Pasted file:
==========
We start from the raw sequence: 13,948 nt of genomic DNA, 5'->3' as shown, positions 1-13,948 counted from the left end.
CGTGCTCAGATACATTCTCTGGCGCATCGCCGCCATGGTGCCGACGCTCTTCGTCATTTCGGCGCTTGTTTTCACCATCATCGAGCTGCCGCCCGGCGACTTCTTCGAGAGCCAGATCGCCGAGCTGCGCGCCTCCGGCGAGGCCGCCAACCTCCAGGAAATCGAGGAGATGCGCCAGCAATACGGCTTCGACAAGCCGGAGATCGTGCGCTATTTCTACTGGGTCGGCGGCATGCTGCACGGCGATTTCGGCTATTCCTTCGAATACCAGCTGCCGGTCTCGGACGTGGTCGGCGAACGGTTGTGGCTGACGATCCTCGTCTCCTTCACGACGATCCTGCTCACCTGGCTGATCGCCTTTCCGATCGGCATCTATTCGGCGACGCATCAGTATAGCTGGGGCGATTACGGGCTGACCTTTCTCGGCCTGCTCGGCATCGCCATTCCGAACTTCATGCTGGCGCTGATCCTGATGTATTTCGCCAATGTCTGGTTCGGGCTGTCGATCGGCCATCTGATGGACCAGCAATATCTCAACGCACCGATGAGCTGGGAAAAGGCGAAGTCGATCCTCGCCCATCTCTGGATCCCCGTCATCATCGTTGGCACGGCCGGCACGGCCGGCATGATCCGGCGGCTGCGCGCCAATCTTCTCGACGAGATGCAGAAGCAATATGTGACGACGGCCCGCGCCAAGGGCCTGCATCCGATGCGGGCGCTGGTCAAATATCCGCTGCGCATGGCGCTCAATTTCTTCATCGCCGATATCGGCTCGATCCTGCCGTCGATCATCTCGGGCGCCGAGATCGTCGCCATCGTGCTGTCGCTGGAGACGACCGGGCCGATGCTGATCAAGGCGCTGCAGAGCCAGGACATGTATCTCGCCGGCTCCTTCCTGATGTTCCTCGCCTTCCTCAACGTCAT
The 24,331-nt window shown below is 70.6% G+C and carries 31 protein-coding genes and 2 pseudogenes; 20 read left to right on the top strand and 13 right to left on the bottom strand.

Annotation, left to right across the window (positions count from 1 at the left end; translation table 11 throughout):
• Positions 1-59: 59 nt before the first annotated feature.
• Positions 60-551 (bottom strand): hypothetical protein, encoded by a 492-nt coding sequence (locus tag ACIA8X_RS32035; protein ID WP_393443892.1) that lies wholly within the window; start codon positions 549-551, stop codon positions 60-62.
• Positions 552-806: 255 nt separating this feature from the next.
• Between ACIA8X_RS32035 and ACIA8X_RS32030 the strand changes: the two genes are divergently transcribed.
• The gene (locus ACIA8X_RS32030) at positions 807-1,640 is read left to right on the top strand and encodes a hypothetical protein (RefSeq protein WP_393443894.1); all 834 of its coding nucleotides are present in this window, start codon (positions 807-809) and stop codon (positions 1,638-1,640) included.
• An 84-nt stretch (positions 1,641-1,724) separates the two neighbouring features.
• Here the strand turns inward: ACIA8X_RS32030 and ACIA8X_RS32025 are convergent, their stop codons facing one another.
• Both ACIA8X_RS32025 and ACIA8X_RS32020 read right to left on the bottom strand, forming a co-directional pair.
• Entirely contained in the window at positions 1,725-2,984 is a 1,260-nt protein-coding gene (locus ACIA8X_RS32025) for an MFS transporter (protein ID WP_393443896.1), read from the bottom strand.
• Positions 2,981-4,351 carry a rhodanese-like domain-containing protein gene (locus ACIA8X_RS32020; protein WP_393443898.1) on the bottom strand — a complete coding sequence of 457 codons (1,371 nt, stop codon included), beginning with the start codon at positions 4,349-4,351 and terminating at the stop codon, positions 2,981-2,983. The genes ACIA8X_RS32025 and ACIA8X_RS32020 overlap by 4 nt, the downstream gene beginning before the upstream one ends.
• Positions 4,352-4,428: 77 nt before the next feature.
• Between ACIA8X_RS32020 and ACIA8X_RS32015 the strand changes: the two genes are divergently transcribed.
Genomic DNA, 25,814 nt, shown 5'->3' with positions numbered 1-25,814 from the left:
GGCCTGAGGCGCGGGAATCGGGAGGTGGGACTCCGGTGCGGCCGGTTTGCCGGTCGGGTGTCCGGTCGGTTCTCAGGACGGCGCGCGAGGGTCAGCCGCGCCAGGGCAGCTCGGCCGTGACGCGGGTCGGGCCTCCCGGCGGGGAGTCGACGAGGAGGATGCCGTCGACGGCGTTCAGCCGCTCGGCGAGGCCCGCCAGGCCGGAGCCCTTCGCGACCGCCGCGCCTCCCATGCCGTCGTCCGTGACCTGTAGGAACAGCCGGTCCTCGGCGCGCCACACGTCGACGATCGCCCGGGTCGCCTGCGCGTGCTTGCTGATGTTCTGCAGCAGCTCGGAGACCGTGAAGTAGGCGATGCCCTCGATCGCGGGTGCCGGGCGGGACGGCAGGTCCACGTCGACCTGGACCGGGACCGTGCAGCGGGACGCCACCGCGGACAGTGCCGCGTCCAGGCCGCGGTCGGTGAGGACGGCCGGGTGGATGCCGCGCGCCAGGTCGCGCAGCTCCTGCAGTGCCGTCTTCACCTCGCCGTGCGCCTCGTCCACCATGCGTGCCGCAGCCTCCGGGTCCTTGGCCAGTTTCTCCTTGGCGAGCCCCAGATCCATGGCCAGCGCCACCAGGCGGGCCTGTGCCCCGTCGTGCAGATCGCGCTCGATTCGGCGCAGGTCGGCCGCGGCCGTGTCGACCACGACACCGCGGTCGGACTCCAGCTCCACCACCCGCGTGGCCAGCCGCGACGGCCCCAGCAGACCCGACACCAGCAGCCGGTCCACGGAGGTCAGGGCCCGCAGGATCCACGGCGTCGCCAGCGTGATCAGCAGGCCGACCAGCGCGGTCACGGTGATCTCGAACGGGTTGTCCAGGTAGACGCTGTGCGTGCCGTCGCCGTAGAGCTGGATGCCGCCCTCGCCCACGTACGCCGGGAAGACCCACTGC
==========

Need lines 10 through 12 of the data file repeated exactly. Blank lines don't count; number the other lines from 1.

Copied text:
• An 84-nt stretch (positions 1,641-1,724) separates the two neighbouring features.
• Here the strand turns inward: ACIA8X_RS32030 and ACIA8X_RS32025 are convergent, their stop codons facing one another.
• Both ACIA8X_RS32025 and ACIA8X_RS32020 read right to left on the bottom strand, forming a co-directional pair.